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Bureau of Land Management tracks down wild horse in Winchester

Union Leader Correspondent

September 20. 2018 9:17PM

This wild mare ran away from its adoptive home in Winchester before heading off into the Mount Grace region. Homeowners saw the horse for weeks before it was tracked down by employees with the federal Bureau of Land Management. (COURTESY)

WINCHESTER — A wild horse that had been on the lam for several weeks is now back in the custody of federal agents.

Steve Meyer of the U.S. Bureau of Land Management’s office for Wild Horses and Burros Program saddled up recently to scour the woods between New Hampshire and Massachusetts for an escaped horse.

“I don’t know the particulars of how it got loose; I do know that it got loose,” Meyer said.

Winchester resident Lisa Reynolds adopted the horse at an August BLM event at the Cheshire Fairgrounds in Swanzey, but the horse reportedly ran off soon after being adopted.

Reynolds could not be reached for comment.

Meyer said the horse — a gray mare about five years old — came to New Hampshire from Utah. It was put up for adoption through the program for wild horses and burros in which people across the country can take in one of these animals. Most of them are caught in western states. There are around 82,000 wild horses and burros on public lands today.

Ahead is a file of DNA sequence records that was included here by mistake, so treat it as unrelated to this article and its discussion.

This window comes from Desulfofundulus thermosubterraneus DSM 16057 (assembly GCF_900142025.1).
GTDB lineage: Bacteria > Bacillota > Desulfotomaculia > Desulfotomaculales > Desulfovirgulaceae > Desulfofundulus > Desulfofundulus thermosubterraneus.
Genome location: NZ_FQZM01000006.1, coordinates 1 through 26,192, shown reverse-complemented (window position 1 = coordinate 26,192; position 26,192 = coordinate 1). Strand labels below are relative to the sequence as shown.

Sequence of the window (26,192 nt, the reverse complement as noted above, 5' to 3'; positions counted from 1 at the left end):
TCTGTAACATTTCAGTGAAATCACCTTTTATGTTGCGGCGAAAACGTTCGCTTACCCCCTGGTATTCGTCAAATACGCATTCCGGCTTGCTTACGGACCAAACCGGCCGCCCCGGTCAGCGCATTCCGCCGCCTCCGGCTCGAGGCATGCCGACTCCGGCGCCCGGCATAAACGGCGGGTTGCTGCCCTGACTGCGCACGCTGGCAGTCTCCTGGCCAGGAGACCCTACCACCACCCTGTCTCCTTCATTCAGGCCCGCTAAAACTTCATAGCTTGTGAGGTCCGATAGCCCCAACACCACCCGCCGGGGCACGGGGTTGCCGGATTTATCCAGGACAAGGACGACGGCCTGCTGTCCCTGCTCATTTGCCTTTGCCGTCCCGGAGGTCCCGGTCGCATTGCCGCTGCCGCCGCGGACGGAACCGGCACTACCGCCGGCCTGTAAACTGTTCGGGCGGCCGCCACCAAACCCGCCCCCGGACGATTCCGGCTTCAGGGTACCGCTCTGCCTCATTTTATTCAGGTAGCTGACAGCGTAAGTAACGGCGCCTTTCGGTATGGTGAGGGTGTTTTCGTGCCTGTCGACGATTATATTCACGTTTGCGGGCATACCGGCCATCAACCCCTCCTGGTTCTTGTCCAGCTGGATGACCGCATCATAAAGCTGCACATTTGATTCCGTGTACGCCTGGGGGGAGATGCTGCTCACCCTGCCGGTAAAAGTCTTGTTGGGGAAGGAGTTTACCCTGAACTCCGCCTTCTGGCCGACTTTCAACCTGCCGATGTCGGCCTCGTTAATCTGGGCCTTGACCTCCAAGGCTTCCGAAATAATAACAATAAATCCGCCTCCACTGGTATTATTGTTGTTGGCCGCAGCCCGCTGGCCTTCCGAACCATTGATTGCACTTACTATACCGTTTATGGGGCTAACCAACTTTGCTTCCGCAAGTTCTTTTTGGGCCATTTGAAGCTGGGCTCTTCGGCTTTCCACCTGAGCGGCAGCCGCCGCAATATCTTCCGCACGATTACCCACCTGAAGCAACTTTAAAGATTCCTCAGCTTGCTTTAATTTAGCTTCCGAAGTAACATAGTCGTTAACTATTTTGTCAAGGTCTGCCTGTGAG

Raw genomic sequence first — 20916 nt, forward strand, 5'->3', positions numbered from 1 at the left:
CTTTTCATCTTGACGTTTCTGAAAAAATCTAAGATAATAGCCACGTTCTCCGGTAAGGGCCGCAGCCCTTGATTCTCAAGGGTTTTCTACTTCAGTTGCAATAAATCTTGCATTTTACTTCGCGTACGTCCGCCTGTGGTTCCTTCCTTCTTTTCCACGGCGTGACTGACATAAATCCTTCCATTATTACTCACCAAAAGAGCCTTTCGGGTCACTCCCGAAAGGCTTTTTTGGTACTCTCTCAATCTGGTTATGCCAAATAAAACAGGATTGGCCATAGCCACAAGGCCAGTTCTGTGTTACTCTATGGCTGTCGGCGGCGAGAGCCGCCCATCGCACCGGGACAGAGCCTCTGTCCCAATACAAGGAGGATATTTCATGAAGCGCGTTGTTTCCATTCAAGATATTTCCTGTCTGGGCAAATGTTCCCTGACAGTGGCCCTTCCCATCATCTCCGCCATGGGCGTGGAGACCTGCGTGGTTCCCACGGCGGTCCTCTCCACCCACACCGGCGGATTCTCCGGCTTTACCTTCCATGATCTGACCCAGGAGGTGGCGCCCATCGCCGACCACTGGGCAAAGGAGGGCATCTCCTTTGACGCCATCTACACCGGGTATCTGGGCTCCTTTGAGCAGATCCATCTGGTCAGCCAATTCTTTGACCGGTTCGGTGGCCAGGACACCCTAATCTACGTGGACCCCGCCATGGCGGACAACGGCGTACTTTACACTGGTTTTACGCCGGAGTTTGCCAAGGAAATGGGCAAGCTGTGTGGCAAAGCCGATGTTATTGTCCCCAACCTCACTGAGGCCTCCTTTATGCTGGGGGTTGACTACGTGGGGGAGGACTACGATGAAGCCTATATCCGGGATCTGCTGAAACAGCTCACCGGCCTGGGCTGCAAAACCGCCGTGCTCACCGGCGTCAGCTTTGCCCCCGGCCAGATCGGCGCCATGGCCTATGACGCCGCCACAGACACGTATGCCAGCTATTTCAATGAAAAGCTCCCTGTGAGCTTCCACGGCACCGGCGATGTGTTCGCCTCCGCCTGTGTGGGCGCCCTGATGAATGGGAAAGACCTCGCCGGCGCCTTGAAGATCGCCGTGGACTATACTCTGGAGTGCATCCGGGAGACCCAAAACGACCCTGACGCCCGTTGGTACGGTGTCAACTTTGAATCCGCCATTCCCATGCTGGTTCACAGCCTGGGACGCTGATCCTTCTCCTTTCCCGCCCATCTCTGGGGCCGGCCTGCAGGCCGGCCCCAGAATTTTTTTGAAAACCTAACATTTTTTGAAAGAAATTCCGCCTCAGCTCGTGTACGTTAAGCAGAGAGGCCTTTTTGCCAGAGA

Once this horse got loose and the owner was unable to bring it in, Meyer said he had an obligation to go out and bring it back. “Because that animal is still government property,” he said. “I can’t have it run loose.”

Meyer said the government has adopted out more than 200,000 horses and burros since the program started in 1971. Under the adoption program, all of the animals remain government property for one year after the adoption. At that time, the adoptive owners are able to apply for a title from the government to formally take ownership.

This particular mare was not considered dangerous, he said, but Meyer worried that it might run into a moving vehicle and cause an accident. Wild horses are not saddle ready, Meyer said, and they typically don’t mind walking through the electrified fences that many horse owners use to pen their animals.

Once out, the horse presented a problem for Meyer because she was roaming free in the Mount Grace conservancy area with plenty of food and water, so he wasn’t able to set out food to lure her back. The situation was exacerbated by local attempts to bring the horse in, he said. Wild horses will establish a daily circuit of about 20 or 30 miles and stick to that. Meyer said because of a few botched capture attempts, the mare wasn’t able to establish its circuit.

Meyer and another BLM employee headed out to the region with their own horses to track the mare down. As they got closer, she started showing up on a Warwick, Mass., woman’s property, he said.

Finally, last week, the horse turned herself in, wandering into the Warwick woman’s barn. She called Meyer, and he was soon able to get the horse under control.

“Basically, the horse caught itself,” Meyer said.

The mare is back in BLM custody and will undergo some training before she’s adopted out again.

Public Safety Human Interest Animals Outdoors General News Keene Swanzey Winchester

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